Making web pages with QuarkXPress

Now, you may have found this article in the expectation of a comprehensive guide to using Quark as a web-authoring tool. While I have spent some time playing around with this feature, I’m no expert. Having said that, I’ve found virtually nothing on the internet on this subject so in the kingdom of the blind, I might well be your one-eyed king. With this in mind, comments and links are particularly welcome for this article.

The basics

When you go to File>New Project dialog box, there’s an unassuming orange Quark symbol at the bottom left. Clicking on this button brings up this dialog box.

(If you have an existing job open, you can also go to Layout>Layout Properties and change the Layout Type from Print to Web, although you might want to do this to a copy of your original.)

There aren’t too many options to worry about. Checking Single Layout Mode creates a project where the pages are all the same size. You can fix the width of the page in pixels or have a variable width that resizes with the browser window. There are some colour options and the ability to set a background image on the page.

General features

As you’d expect, working in the Quark web layout is fairly similar to working in the print layout. There’s an additional tools palette, which contains tools for making buttons, forms, tick boxes and the like. However, as someone whose only real experience is creating static webpages, there’s no way of making the buttons or tickboxes do anything.

HTML is obviously much more limited in its formatting options than QuarkXPress and several features unsupported by HTML don’t work in the web layout, for example kerning and fine control over leading. On more elaborate layouts, Quark will solve issues such as wrapping text around an object by converting it into a graphic.

Producing the HTML

Simply go to File>Export>HTML and press OK. Pages will export as HTML files and all images will be stored in a separate folder called ‘images’. There’s no built-in FTP client and, at least in Windows, saving to ‘My Network Places’ doesn’t seem to work. Therefore you’ll need to save to your hard drive and upload using an FTP client — I personally use the free FireFTP plug-in for the Firefox browser.

It’s not necessary to downsample your images, as the export feature will produce new web-optimised images for you.

Cascading style sheets

Cascading style sheets (CSS) are to the web what the Style Sheets function is to Quark. They separate the formatting from the content and are therefore very powerful. All websites worth their salt use CSS; however, unlike Quark Style Sheets, they’re responsible for a lot more than just text and essentially control the entire look of a website.

Quark does include a limited amount of CSS support, but this seems to be restricted only to text. Of course you can make global changes to your site by editing the Quark Style Sheets, but for many features you’ll have to edit pages manually, which is very time consuming.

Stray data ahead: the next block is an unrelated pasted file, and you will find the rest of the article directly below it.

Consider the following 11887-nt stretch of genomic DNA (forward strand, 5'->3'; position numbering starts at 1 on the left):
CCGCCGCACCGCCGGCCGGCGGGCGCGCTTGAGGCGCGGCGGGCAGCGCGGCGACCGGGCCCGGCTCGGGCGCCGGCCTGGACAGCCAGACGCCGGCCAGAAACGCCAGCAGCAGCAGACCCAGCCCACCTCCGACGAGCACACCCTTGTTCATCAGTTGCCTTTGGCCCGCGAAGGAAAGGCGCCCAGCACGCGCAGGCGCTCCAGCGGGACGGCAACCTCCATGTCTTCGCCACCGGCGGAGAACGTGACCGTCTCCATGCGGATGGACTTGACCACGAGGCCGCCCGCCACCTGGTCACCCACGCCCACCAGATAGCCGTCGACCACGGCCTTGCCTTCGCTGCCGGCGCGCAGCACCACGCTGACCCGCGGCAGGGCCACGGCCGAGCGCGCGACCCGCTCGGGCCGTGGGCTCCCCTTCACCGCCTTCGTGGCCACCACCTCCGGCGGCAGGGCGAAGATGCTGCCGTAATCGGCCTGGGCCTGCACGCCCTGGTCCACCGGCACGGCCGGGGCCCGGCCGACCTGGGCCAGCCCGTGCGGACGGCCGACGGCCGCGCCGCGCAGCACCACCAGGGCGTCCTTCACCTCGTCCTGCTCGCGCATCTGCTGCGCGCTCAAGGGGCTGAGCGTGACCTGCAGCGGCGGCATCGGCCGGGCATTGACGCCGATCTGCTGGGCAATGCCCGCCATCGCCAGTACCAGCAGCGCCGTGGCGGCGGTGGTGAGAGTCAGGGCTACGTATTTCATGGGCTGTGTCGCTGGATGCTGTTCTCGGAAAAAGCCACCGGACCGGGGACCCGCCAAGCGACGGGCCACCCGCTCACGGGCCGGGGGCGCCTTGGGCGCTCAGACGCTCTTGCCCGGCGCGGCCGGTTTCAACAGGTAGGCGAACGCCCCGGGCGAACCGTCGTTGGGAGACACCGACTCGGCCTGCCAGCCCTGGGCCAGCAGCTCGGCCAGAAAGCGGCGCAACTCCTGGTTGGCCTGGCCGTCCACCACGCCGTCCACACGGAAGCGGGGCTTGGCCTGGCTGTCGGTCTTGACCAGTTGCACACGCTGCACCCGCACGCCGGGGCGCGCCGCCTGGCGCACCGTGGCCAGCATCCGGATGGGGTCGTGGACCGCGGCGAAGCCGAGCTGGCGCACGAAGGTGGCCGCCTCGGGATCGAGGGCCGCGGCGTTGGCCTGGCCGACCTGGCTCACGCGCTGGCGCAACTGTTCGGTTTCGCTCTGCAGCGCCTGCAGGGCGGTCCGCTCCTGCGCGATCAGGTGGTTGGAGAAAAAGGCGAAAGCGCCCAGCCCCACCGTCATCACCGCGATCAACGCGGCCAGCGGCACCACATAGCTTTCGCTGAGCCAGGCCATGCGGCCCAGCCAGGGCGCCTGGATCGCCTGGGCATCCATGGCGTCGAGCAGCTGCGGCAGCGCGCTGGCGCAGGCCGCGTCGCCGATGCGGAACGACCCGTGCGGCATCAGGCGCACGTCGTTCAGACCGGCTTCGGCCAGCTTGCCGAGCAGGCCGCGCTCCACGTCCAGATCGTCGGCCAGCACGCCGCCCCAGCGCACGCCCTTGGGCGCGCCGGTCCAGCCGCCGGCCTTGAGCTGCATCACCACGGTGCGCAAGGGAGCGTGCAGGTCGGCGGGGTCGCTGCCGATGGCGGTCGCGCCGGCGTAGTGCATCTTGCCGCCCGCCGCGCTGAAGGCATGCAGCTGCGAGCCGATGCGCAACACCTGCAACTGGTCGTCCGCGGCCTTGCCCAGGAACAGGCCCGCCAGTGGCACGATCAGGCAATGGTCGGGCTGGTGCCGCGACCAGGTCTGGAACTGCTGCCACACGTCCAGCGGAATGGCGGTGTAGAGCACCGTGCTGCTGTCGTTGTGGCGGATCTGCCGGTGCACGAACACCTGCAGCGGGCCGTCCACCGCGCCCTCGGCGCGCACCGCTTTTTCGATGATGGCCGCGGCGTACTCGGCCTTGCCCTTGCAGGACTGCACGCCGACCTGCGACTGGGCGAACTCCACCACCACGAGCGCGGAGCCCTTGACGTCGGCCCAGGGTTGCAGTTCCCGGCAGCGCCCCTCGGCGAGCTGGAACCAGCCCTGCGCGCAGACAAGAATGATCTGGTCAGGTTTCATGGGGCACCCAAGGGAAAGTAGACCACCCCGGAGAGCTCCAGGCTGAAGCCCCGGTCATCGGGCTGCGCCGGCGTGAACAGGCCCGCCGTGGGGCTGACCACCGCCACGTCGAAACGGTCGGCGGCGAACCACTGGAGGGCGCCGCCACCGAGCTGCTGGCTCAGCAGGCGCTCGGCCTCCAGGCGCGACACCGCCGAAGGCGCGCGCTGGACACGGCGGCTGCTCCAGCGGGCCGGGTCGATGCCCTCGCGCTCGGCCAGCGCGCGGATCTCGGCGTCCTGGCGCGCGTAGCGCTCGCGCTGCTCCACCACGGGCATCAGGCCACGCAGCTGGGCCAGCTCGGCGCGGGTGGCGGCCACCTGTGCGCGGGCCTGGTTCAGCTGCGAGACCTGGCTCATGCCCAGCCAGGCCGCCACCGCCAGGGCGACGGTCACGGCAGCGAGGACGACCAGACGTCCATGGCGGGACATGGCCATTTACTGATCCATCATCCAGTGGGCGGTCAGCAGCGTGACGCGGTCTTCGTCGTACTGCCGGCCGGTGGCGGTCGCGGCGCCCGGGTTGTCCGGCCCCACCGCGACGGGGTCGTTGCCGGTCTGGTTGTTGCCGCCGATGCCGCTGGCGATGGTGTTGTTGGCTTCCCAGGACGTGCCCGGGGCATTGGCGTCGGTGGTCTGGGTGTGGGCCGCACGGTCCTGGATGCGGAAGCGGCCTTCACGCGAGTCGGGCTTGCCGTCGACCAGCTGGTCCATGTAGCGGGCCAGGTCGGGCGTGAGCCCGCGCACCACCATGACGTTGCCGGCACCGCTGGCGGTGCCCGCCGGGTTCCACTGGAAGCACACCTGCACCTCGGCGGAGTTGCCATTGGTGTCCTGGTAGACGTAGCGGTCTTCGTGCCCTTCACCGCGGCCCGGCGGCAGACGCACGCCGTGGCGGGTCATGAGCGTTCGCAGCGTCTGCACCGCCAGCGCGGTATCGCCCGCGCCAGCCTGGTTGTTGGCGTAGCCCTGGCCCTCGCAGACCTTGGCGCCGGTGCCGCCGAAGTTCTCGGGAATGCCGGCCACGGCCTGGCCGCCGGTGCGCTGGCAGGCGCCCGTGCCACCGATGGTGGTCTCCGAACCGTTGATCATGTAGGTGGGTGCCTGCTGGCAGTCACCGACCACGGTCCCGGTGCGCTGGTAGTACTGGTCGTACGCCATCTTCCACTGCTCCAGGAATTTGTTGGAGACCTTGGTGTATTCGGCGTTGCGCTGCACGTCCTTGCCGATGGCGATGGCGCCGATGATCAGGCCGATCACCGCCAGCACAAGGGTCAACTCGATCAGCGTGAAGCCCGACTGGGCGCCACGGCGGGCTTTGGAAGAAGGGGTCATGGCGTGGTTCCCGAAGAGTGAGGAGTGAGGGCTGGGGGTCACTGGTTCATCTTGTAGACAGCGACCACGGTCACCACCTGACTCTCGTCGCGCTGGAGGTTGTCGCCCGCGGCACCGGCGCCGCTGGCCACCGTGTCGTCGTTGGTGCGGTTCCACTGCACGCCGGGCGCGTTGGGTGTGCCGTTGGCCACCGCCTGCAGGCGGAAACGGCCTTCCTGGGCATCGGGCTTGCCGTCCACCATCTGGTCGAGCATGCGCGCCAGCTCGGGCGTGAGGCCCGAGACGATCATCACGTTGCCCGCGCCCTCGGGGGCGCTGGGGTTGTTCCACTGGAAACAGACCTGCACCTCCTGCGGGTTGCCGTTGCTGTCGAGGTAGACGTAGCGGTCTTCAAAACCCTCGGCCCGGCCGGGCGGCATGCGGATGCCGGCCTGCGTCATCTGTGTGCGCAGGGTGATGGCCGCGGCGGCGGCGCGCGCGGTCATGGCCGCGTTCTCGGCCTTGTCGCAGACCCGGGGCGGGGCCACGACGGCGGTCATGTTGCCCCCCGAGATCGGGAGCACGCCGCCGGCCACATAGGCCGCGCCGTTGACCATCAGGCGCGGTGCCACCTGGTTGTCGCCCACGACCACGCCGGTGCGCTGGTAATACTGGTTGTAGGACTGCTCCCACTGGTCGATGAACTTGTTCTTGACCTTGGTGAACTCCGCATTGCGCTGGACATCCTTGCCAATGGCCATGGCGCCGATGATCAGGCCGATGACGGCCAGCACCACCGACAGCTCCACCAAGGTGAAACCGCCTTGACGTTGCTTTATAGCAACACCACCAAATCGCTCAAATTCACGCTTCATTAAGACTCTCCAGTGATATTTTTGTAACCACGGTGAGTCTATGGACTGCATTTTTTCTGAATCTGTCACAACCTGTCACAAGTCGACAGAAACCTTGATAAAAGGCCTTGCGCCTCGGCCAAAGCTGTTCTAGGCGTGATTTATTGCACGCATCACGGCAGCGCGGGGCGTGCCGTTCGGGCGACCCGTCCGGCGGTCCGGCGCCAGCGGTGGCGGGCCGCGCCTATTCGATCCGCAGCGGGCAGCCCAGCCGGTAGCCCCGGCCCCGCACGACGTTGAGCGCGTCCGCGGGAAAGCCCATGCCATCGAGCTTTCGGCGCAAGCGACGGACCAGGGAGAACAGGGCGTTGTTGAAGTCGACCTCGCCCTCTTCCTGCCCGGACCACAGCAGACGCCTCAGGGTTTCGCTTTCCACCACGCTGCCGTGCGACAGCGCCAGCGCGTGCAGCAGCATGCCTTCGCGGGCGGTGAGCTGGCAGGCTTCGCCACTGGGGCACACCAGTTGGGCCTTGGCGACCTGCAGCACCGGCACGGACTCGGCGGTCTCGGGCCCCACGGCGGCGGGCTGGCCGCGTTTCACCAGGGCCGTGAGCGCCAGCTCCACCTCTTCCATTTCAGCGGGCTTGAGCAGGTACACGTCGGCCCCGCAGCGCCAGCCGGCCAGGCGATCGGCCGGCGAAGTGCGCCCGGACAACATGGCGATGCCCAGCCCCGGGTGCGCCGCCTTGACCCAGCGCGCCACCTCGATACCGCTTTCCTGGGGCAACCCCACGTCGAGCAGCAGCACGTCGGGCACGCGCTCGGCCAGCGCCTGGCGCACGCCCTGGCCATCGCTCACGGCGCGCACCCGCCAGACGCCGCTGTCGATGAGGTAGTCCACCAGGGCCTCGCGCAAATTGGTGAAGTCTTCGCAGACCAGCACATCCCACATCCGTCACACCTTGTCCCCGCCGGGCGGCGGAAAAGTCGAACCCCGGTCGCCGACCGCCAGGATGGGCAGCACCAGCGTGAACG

A personal project

I created an online CV using QuarkXPress — I’ll keep some anonymity by not linking to it, but the layout and structure are similar to this online resumé.

I created the basic layout — the header, footer and left-hand navigation panel — on a Quark master page and used the two-button rollover feature to create the effect on the left-hand panel. Each document page in Quark corresponded to a single HTML file. Here’s my verdict:

The good

  • If you’ve a reasonable knowledge of Quark, it’s very easy to use. You’ve got most of the Quark functionality and you need very little knowledge of HTML — all you have to do is upload your outputted files onto your web server
  • The rendering is very good — the web page produced by Quark looked very much like what I’d laid out on the page. It displayed correctly on the latest versions of Internet Explorer, Safari and Firefox.

The bad

  • Very limited CSS support. If your website requires moderate-to-major changes, you may end up having to do much of it by hand. Also, this is likely to affect the accessibility of your website to people with disabilities
  • Big file sizes. I’ve been learning CSS recently and eventually felt confident enough to code my website by hand. My version, including images, came in at 80KB. The version produced by QuarkXPress was a whopping 600KB! (And this was in no way an elaborate website.)
  • Lack of basic functionality. For example, try as I might, I just couldn’t centre my webpage in Quark. I also couldn’t link to an image hosted on another server — Quark just made a copy of the image and used that
  • Fairly horrible HTML. I’m no expert, but there’s a lot of it and it’s a bit unfathomable
  • I built my site around a master page and you would imagine that Quark would output those files once and add the variable parts, right? Wrong! It made individual image files for every page
  • There’s no real way of editing the HTML to make small changes. You have to open up QuarkXPress, re-output the page and the corresponding images, then re-upload them to your webserver.

Conclusions

I’ve been a bit negative regarding this feature, but then I know some HTML and CSS and have some knowledge of the web in general.

However, if you’re called upon to make a straightforward, static website that doesn’t have that many pages — and you have QuarkXPress already — then this is a decent option, if you can cope with the large file sizes and lack of accessibility features.

The best resource for this is probably the QuarkXPress forums.

One Response to “Making web pages with QuarkXPress”

  1. anybody here know of a good site to find more info on code a website layout? I\’ve got this site bookmarked and im gonna keep checking it out, but i still would like to find a site that covers code a website layout a little more thoroughly..thanks

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